Her randomized controlled study (the gold standard) included 171 postmenopausal women (average age was 57) who had weak bones but not full fledged osteoporosis.  They were divided into 4 groups:

  • Placebo (starch pill) and no tai chi
  • Green tea polyphenols (GTP)  and no tai chi (TC)
  • Placebo and tai chi
  • GTP plus TC

Blood and urine samples were collected on all women for 6 months and muscle strength assessed..

The GTP + TC group showed enhanced markers of bone health and muscle strength at 3 and 6 months.   Of greatest interest was the Dr. Shen's finding that both GTP and TC had on biological markers of oxidative stress, the precursor to inflammation.  Inflammation is not only a factor in osteoporosis but other chronic diseases as well.  Her findings were presented in a poster at the Experimental biology meetings in April.   Further studies are needed to confirm and better understand the mechanisms involved.

In the meantime, drinking green tea and trying tai chi sounds like a good idea, especially for premenopausal women!

Posted by on May 4, 2011 - 6:56am

If a bone density scan has placed you at risk for osteoporosis, you might want to think twice before starting a bone-building medication as a first course of action. Changing your diet to include more calcium and vitamin D is an effective and less risky strategy that doctors often disregard, according to a recent University of Illinois study published in the journal Nutrients.

Many doctors are quick to prescribe bone-building medication because they believe it's unlikely that people will change their diets, said study co-author Karen Chapman-Novakofski, professor of nutrition at University of Illinois. But these medications have risks, which ironically include an increase in hip fractures and jaw necrosis, and therefore should be used as a last resort when diet and supplements don’t help, she said.

In the study, which analyzed 219 articles in scientific journals, the researchers found that adults who increase their intake of vitamin D and calcium, whether through food or supplements, usually increase their bone mineral density and reduce their risk for hip fracture significantly.

The National Osteoporosis Foundation recommends that adults age 50 and older get a total of 1,200 mg of calcium and 800-1,000 international units (IUs) of vitamin D every day. Karen Plawecki, lead author of the study, said it is possible to consume the recommended calcium without gaining weight. Three glasses of 1 percent or skim milk contain 900 mg of calcium, and many other foods, like soy milk, orange juice, cereal and bread, are often fortified with calcium and vitamin D.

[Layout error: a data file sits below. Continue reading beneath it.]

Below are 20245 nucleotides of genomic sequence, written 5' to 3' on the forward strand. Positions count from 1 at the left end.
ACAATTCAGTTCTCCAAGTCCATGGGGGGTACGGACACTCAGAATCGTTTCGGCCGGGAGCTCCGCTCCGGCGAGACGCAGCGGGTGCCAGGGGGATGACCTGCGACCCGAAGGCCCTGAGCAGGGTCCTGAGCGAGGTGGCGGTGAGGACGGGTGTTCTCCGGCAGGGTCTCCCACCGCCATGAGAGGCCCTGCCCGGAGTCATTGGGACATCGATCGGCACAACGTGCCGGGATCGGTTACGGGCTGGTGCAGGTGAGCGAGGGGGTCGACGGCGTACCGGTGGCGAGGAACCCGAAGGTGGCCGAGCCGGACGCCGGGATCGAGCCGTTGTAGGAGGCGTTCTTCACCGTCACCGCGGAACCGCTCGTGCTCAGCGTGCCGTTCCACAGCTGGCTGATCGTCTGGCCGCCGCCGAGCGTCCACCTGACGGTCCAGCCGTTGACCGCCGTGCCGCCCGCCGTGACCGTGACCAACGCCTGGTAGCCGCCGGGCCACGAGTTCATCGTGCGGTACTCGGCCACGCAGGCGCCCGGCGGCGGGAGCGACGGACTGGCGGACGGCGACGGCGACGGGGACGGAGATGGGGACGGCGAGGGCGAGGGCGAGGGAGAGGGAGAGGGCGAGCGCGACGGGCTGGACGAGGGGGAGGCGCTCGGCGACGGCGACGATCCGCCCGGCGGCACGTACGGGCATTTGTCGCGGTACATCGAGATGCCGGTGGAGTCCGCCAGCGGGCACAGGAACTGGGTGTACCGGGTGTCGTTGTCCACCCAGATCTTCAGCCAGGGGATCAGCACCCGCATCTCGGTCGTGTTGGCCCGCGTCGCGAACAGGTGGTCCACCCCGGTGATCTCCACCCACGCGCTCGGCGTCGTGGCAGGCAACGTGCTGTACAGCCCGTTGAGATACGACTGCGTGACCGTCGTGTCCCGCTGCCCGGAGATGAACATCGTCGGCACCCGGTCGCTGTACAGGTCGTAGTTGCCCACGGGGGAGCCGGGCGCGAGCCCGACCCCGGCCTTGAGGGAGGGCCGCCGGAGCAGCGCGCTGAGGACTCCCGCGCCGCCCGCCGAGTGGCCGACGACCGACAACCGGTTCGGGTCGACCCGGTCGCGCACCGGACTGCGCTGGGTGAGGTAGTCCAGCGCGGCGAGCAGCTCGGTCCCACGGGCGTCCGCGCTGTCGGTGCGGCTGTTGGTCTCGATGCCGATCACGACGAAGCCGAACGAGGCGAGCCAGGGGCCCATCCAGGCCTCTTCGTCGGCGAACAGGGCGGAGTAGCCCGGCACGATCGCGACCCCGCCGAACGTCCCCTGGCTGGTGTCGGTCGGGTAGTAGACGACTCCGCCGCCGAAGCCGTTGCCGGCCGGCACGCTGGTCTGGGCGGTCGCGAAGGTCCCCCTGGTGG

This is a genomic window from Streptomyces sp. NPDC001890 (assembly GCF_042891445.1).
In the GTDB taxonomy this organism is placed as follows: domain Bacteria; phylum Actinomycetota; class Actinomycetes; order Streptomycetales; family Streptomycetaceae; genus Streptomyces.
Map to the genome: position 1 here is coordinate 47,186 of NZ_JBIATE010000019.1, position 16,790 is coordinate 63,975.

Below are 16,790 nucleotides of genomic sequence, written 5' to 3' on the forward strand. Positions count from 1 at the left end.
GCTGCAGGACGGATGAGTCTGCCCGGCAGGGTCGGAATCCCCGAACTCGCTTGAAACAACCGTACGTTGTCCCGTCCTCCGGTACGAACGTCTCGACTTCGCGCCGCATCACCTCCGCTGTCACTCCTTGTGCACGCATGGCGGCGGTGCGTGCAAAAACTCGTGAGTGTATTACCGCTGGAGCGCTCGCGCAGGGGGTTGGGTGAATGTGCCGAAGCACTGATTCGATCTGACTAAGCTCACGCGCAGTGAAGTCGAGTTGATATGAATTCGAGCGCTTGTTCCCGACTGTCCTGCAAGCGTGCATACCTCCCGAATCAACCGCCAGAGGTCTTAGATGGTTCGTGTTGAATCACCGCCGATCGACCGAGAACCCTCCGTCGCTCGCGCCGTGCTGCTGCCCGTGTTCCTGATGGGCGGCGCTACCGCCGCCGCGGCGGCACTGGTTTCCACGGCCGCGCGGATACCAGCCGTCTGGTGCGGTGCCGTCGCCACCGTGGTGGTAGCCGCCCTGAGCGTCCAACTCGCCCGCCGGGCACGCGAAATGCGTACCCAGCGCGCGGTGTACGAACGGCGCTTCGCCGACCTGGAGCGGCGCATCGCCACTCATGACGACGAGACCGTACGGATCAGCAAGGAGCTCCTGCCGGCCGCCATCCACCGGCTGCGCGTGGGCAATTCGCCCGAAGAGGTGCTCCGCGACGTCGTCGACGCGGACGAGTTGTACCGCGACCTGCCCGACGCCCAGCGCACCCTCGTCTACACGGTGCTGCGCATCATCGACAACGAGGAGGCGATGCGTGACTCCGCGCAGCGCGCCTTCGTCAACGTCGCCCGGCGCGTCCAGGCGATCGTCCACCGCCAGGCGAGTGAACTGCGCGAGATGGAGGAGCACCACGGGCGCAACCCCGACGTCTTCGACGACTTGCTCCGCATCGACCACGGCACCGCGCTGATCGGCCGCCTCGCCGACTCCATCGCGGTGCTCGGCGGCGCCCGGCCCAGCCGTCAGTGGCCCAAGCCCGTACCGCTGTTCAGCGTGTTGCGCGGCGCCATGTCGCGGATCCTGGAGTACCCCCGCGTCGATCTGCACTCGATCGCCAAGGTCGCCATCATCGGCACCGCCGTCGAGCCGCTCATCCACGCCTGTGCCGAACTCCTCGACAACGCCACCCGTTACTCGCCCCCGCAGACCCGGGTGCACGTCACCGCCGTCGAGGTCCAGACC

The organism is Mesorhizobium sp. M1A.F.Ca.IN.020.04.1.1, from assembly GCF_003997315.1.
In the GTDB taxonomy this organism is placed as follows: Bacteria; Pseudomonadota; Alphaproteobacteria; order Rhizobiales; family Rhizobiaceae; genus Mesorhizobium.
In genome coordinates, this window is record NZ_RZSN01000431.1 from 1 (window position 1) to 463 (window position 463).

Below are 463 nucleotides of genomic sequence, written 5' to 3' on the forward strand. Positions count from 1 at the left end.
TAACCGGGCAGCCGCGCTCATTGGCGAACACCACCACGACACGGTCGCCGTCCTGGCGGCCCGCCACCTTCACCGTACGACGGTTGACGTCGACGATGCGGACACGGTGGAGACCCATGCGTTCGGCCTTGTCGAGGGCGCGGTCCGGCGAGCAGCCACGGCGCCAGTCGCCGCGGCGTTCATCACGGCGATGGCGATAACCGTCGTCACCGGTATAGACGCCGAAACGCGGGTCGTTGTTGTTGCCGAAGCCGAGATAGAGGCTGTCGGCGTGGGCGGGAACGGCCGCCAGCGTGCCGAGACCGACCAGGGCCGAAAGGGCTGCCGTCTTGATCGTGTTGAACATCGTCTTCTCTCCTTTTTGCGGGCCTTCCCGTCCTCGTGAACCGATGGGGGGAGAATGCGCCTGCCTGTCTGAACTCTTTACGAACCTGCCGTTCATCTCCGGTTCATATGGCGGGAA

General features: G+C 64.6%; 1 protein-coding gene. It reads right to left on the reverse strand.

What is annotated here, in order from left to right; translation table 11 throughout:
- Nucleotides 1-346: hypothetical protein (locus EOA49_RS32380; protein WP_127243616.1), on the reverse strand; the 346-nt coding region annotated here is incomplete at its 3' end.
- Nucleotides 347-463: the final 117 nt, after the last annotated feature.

The researchers also noted that following a low-sodium diet seems to have a positive effect on bone density. Click the National Osteoporosis Foundation links below for tips on getting enough calcium and vitamin D.

Posted by on April 21, 2011 - 3:03pm

It has been reported in the past that obesity (body fat mass) is  protective against osteoporosis and fracture.  However, a recent study has documented a high prevalence of obesity in postmenopausal women with fragility fracture.

An international group of researchers has presented research at the European Congress on Osteoporosis & Osteoarthritis that compares the prevalence and location of fractures in obese (Body Mass Index≥30 kg/m2) and non-obese postmenopausal women and examines specific risk factors for fracture.

A history of fracture after age 45 years was observed in 23% of obese and 24% of non-obese women. Nearly one in four postmenopausal women with fractures is obese. The upper arm, ankle and lower leg were significantly more likely to be affected in obese than non-obese women with a prevalent fracture, whereas fractures of the wrist, hip and pelvis were significantly less common than in non-obese women. When compared to non-obese women, obese women with a prevalent fracture were more likely to be current cortisone users, to report early menopause, to report fair or poor general health, to use arms to assist standing from a sitting position, and to report more than two falls in the past year.

The research demonstrates that obese postmenopausal women are almost as likely to fracture as non-obese women, and that poor mobility and increased risk of falls may play an important role. The findings have significant public health implications in view of the rapidly rising numbers of obese people in the population.


Posted by on February 23, 2011 - 7:10am

Painful Hip Fractures Strike Breast Cancer Survivors